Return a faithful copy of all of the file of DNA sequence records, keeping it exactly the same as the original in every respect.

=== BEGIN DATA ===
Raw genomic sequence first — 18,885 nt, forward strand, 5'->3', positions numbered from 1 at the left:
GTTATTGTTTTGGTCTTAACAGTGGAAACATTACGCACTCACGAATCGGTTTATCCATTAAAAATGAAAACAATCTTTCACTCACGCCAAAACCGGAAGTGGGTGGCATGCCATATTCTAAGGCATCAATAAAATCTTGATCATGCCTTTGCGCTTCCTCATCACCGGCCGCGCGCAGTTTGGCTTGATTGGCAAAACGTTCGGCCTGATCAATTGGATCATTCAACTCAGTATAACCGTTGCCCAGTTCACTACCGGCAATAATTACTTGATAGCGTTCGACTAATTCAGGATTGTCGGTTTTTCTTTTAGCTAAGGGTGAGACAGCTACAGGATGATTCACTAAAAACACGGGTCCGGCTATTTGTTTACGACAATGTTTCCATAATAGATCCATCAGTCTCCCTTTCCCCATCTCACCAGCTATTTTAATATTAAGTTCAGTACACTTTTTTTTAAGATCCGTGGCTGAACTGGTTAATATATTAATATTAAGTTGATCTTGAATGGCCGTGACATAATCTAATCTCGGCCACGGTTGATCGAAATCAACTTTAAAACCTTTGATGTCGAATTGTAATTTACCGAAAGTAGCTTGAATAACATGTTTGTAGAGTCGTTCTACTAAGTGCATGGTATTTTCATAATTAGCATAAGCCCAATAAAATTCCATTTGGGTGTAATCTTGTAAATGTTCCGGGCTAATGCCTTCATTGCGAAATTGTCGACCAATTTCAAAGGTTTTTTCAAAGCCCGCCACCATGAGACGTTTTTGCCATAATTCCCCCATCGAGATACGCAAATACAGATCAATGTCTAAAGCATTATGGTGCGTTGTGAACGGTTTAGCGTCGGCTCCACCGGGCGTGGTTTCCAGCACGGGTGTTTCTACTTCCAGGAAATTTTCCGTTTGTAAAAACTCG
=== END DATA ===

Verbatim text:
Raw genomic sequence first — 18,885 nt, forward strand, 5'->3', positions numbered from 1 at the left:
GTTATTGTTTTGGTCTTAACAGTGGAAACATTACGCACTCACGAATCGGTTTATCCATTAAAAATGAAAACAATCTTTCACTCACGCCAAAACCGGAAGTGGGTGGCATGCCATATTCTAAGGCATCAATAAAATCTTGATCATGCCTTTGCGCTTCCTCATCACCGGCCGCGCGCAGTTTGGCTTGATTGGCAAAACGTTCGGCCTGATCAATTGGATCATTCAACTCAGTATAACCGTTGCCCAGTTCACTACCGGCAATAATTACTTGATAGCGTTCGACTAATTCAGGATTGTCGGTTTTTCTTTTAGCTAAGGGTGAGACAGCTACAGGATGATTCACTAAAAACACGGGTCCGGCTATTTGTTTACGACAATGTTTCCATAATAGATCCATCAGTCTCCCTTTCCCCATCTCACCAGCTATTTTAATATTAAGTTCAGTACACTTTTTTTTAAGATCCGTGGCTGAACTGGTTAATATATTAATATTAAGTTGATCTTGAATGGCCGTGACATAATCTAATCTCGGCCACGGTTGATCGAAATCAACTTTAAAACCTTTGATGTCGAATTGTAATTTACCGAAAGTAGCTTGAATAACATGTTTGTAGAGTCGTTCTACTAAGTGCATGGTATTTTCATAATTAGCATAAGCCCAATAAAATTCCATTTGGGTGTAATCTTGTAAATGTTCCGGGCTAATGCCTTCATTGCGAAATTGTCGACCAATTTCAAAGGTTTTTTCAAAGCCCGCCACCATGAGACGTTTTTGCCATAATTCCCCCATCGAGATACGCAAATACAGATCAATGTCTAAAGCATTATGGTGCGTTGTGAACGGTTTAGCGTCGGCTCCACCGGGCGTGGTTTCCAGCACGGGTGTTTCTACTTCCAGGAAATTTTCCGTTTGTAAAAACTCG